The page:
LI: As you mentioned at the top of this segment, they seem skeptical, but I don't want to -- this Supreme Court has been very capricious in the past. And the truth of the matter is that abortion will never go away, right? No matter how hard Republicans try. And no matter how right-wing Supreme Court justices are. Women will always find a way. Abortion will always be around as it has been for thousands of years.

The question is whether women will die or suffer grievously in order to get one. And blood is on the hands of these right-wing provocateur who seek to police our bodies and deprive us of our freedom to make our own medical decisions, it -- which is a sacred right to us all.

CHURCH: Lindy Li, thank you so much for joining us. Appreciate it.

LI: Thank you, Rosemary.

CHURCH: And still to come. A strong message from Washington as top U.S. officials meet with the Israeli Defense Minister amid growing tensions between the two countries.

Plus, unending grief in Kenya as families wait for the bodies of their loved ones to be returned to them. The latest on the mass starvation cult killings just ahead.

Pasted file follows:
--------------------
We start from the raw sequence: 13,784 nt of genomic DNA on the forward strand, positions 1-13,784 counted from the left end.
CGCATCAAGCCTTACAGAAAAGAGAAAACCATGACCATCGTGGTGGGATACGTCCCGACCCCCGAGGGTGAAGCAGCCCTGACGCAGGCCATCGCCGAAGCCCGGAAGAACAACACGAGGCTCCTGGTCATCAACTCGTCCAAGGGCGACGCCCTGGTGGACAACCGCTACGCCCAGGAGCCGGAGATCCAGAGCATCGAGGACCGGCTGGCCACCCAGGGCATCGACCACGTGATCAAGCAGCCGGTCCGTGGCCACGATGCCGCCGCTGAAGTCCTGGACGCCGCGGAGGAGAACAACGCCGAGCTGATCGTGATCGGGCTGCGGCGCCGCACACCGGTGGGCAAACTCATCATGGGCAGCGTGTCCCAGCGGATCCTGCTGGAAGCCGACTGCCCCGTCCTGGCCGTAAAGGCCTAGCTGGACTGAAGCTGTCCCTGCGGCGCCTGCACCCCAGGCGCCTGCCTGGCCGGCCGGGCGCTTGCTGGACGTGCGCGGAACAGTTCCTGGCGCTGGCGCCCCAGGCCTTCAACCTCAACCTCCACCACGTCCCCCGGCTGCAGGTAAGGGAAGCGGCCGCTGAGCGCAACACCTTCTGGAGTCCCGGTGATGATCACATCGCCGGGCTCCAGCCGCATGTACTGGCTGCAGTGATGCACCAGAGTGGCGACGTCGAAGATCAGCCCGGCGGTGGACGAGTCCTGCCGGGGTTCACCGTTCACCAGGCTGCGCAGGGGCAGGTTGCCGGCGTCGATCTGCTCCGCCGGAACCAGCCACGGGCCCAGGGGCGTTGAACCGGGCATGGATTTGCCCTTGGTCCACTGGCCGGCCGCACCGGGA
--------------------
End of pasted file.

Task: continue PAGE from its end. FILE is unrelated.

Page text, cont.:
CHURCH: Israeli Defense Minister Yoav Gallant has been attending back- to-back meetings with top U.S. officials in Washington amid escalating tensions between the two countries. He's believed to have met CIA director Bill Burns Tuesday night after talks with national security adviser Jake Sullivan and U.S. Defense Secretary Lloyd Austin earlier in the day. Austin urged Israel to urgently ease the humanitarian crisis in Gaza telling Gallant that the number of casualties is "far too high and the amount of humanitarian aid far too low and the situation is getting worse."

A U.S. official says Austin also discussed alternative options for Israel's proposed ground operation in Rafah. Hamas is calling on countries to end "offensive airdrops in Gaza." This comes after Palestinian paramedics say at least 12 people drowned while trying to retrieve aid packages from the sea.